The rhubarb plant has wide green leaves with long red, pinkish, or green stalks. Only the stalks are edible. The leaves are poisonous if eaten and should always be discarded. Rhubarb is very tart. For this reason, it is often cooked with sugar and used in desserts. However, its tart flavor also makes a good addition to barbecue sauces and various savory dishes. Rhubarb is a good source of vitamin K and also contains vitamin C, potassium, calcium, and manganese.
First, trim off and discard any leaves. The rhubarb stalks will keep for about a week stored in a plastic bag in the refrigerator. Rhubarb freezes easily for longer storage. To freeze, cut the stalks into one-inch slices. Spread the slices on a cookie sheet and place in the freezer until frozen. Pack the frozen pieces in plastic freezer bags or other freezer containers. Frozen rhubarb will keep for up to a year.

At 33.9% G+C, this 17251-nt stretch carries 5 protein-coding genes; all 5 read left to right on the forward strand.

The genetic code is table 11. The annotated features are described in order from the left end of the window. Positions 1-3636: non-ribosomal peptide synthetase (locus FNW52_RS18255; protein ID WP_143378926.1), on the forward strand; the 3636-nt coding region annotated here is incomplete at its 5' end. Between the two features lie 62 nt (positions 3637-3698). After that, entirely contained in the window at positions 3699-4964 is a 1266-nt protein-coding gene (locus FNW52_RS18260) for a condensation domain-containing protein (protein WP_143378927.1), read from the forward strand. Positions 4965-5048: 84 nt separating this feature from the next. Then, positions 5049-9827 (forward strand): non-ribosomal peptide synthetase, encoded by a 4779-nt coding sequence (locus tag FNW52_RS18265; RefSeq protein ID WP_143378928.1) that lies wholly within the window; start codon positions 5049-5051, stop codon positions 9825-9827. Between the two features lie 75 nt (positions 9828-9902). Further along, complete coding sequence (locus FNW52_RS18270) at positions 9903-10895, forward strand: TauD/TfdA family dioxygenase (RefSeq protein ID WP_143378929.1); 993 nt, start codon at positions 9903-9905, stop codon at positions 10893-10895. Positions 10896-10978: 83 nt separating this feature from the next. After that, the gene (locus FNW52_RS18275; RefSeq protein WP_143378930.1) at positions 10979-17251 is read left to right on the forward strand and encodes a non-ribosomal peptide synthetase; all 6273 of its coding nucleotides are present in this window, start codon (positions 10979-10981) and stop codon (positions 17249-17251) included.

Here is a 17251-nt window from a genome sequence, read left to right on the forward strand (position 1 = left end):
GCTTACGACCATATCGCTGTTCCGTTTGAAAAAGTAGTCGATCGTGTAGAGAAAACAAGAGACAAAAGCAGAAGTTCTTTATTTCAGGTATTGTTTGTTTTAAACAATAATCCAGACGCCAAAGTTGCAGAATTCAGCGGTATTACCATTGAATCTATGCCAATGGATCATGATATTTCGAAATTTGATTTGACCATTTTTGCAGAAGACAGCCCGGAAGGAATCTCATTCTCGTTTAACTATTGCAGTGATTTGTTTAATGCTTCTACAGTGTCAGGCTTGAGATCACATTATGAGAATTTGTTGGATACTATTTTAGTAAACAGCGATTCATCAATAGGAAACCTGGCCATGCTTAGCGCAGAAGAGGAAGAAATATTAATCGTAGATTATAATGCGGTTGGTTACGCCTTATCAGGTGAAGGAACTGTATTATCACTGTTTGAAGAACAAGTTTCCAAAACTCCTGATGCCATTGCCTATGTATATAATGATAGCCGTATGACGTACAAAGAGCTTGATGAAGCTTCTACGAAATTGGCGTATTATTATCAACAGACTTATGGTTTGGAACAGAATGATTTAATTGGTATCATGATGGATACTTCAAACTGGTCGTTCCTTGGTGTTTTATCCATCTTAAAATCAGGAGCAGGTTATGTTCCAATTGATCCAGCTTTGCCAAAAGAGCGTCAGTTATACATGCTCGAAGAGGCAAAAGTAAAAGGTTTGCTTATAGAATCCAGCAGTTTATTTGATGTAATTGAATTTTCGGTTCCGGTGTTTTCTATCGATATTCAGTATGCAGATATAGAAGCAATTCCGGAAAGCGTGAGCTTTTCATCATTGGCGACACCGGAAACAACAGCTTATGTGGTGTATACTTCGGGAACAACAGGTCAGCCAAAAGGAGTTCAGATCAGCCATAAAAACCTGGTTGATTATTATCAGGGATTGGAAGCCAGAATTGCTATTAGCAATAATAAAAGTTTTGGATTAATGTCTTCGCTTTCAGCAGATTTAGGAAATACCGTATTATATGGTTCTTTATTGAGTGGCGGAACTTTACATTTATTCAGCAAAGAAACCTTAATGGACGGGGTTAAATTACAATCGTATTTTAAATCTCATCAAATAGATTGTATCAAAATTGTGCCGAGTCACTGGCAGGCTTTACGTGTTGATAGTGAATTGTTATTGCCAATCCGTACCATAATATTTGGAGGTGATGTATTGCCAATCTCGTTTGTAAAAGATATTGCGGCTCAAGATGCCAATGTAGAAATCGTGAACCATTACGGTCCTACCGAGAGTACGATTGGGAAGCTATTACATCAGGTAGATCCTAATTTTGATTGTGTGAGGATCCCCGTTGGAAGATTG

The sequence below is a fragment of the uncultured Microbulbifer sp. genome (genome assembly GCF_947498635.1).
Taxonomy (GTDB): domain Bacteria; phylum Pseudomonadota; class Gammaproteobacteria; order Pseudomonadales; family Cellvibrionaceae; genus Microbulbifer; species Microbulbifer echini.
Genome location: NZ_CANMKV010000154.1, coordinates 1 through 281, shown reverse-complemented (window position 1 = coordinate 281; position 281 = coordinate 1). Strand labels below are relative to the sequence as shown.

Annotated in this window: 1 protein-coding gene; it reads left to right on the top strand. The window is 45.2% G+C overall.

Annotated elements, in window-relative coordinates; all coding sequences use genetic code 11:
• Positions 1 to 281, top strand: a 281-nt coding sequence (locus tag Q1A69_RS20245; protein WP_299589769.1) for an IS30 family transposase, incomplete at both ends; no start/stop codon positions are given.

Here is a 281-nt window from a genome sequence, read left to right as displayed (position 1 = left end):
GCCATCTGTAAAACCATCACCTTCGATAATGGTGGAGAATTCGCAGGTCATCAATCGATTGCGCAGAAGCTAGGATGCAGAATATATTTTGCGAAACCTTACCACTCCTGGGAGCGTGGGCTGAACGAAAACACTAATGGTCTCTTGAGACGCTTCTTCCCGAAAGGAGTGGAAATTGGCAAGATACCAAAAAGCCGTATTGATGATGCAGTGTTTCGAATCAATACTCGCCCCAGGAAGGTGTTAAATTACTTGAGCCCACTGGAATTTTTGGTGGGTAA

Rinse the rhubarb in cold water. Trim off the base of the stalk and any leaves. Slice into pieces, one inch or larger, depending on the needs of your recipe.
A common way to eat rhubarb is by stewing it. Stewed rhubarb can be eaten as is or used as a sauce or flavoring addition to many dishes. To make stewed rhubarb, for every 2 cups of rhubarb, add 1 tablespoon of water and 3 tablespoons of white or brown sugar (or adjust to taste).
Stovetop: Place the ingredients in a saucepan. Simmer over low heat, stirring often, until tender, about 10 minutes.
Microwave: Place the ingredients in a microwave-safe dish. Cover loosely. Microwave on high until tender, about 5 minutes or so.
How to Use Rhubarb
- Add sliced rhubarb to muffin, biscuit, or bread recipes
- Make rhubarb pie or crisp, or add rhubarb to an apple pie or crisp recipe
- Stir stewed rhubarb into yogurt or oatmeal
- Pour stewed rhubarb over ice cream or pudding
- Use stewed rhubarb as a pancake topping